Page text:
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Eller, Chevy combine marketing efforts


Photo
JACOB KONST/Arizona Daily Wildcat
Student agency director and marketing junior Sandra Schmidtman delivers a PowerPoint presentation yesterday to her marketing class alongside faculty instructor Ed Ackerley. The class is marketing the new Cobalt compact car for Chevy.
By Danielle Rideau
Arizona Daily Wildcat
Wednesday, March 23, 2005
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Students are getting firsthand marketing experience with a partnership between the Eller College of Management and Chevrolet.

The Chevrolet Marketing Internship Program allows students from 25 universities across the country to take advertising into their own hands and develop a marketing campaign for the Chevrolet Cobalt, meant to be targeted to college and high school students, according to a press release.

The project, which has taken the form of a class, is intended to combine corporate industry with education, better preparing students when they enter the work force, said Michelle Leal a marketing junior who is a member of the public relations side of the project.

"The project bridges the gap between the corporate America industry and education," Leal said.

Students in the program learn about the Cobalt and then come up with marketing techniques that would appeal to a younger market.

"Our goal is to promote this car to college and high school students. We want to increase awareness so people know it's out there," Leal said.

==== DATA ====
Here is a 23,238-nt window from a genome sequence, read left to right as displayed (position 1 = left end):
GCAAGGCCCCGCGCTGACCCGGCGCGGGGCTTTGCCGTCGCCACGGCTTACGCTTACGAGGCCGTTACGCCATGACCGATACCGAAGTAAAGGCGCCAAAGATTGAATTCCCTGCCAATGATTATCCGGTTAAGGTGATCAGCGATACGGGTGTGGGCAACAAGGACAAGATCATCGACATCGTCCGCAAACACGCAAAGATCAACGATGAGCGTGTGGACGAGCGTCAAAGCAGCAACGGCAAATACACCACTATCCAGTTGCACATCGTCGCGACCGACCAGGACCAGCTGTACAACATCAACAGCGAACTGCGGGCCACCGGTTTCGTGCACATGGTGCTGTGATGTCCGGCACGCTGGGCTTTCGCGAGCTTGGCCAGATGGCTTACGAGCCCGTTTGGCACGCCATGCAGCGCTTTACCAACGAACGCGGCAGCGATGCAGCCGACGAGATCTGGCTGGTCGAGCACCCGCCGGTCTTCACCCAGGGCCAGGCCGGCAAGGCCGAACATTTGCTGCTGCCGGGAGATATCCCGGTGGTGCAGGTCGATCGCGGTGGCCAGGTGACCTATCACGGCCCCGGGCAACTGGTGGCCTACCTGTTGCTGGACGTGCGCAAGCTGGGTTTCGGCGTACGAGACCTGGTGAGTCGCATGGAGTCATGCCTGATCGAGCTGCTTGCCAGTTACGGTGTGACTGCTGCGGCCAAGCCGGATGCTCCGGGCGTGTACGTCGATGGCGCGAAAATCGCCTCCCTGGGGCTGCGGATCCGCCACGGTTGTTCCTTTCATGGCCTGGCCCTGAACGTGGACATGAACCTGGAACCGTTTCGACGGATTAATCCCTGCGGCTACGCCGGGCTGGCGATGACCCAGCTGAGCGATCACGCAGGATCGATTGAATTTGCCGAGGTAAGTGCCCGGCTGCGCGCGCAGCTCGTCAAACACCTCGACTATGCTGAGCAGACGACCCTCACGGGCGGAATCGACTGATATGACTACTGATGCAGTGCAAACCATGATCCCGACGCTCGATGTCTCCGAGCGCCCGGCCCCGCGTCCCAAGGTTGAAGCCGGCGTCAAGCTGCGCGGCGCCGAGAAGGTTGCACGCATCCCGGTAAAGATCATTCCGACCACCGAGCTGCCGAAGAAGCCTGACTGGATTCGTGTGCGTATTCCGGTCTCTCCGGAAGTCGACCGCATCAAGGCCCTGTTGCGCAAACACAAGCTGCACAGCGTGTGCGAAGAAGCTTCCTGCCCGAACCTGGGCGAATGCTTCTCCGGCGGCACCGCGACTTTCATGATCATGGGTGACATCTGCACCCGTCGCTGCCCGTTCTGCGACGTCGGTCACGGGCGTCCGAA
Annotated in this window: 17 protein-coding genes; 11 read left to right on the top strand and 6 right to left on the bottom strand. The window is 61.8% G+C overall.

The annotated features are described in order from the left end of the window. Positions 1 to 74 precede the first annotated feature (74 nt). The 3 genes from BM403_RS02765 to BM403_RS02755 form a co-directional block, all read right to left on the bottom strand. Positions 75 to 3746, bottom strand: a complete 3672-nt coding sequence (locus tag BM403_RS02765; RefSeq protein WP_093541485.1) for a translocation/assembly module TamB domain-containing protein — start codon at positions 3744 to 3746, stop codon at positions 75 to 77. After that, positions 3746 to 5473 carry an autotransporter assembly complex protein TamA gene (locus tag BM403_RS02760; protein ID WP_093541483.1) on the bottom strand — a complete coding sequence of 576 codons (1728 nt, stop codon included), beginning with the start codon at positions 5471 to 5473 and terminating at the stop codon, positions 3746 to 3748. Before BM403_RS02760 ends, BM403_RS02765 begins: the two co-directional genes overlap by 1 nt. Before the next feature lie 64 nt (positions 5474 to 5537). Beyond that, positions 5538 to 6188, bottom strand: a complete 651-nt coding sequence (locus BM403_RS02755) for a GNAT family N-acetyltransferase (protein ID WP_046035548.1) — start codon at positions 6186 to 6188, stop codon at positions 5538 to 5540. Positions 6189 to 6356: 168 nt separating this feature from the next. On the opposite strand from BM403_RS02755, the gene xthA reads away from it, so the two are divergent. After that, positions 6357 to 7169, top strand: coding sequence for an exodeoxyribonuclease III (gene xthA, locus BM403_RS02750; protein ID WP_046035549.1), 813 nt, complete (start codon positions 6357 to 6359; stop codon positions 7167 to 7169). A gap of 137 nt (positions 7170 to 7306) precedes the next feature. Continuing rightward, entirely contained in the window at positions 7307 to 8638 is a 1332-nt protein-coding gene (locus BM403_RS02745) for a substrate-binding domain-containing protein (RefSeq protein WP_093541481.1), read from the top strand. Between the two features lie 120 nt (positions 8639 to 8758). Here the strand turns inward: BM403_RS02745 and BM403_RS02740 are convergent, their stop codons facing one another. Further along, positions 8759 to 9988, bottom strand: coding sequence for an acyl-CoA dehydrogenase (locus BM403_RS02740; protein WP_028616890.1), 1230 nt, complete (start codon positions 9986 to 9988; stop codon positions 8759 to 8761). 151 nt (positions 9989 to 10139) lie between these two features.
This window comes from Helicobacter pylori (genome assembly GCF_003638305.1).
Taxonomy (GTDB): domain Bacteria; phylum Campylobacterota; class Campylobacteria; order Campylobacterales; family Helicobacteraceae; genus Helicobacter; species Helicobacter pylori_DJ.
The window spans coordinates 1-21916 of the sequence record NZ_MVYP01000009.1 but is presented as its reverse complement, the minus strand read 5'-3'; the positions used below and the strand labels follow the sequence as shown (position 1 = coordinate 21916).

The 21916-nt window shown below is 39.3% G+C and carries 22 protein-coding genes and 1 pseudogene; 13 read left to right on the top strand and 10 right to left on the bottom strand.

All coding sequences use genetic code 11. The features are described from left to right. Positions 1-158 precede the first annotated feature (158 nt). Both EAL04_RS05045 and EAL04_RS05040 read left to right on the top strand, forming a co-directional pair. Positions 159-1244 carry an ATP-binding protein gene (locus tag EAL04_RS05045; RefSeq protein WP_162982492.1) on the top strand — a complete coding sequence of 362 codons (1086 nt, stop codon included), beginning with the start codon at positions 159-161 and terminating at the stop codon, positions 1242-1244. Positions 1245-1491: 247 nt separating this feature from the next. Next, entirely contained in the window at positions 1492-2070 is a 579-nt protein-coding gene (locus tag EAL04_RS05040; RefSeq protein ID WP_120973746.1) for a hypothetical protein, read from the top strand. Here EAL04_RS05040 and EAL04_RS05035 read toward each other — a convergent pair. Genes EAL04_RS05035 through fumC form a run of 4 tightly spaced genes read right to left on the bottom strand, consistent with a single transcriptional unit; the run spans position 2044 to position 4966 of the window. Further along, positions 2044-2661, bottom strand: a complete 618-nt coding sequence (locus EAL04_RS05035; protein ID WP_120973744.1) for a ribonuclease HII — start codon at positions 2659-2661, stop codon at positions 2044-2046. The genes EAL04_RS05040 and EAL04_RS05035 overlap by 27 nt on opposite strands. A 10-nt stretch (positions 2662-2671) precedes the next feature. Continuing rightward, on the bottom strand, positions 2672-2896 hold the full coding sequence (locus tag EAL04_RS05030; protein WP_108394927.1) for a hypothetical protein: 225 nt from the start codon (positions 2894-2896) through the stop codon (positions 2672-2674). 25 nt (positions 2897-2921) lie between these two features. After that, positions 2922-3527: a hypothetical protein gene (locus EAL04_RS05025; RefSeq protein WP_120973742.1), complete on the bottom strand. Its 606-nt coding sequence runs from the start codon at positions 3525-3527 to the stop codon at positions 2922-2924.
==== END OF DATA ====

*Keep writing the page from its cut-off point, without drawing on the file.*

The students created a marketing agency, Wildcat Commotion Promotions, and are in charge of the promotion campaign for the Chevrolet Cobalt, Leal said.

"We are in charge of every aspect of the campaign," Leal said. "We have to identify and evaluate our market, create a strategy and do the entire marketing campaign."

To get students informed about the car, Kristen Garcia, the project's public relations coordinator, said the class is hosting events and programs on campus.

"We are going to have an event on the Mall with an radio station to get the car out there and have people see it," said Garcia, a marketing senior. "We will have an obstacle course and events for students to do, to get them involved and see the car."

The students are also passing out surveys and making promotional supplies like posters and flyers, Leal said.

With a $2,500 budget, the students are making T-shirts that advertise the car, as well as banners and posters that appeal to their market, Leal said.

The last step in the project is a presentation for Chevrolet executives. In the presentation, students will discuss their plan and tell executives how successful their campaign was, according to a press release.

Garcia said the experience has taught her how much work goes into marketing a product.

"I learned how much of a time-consuming process advertising a product really is," Garcia said. "There is so much that goes into it as far as the planning and implementing that plan than I expected."



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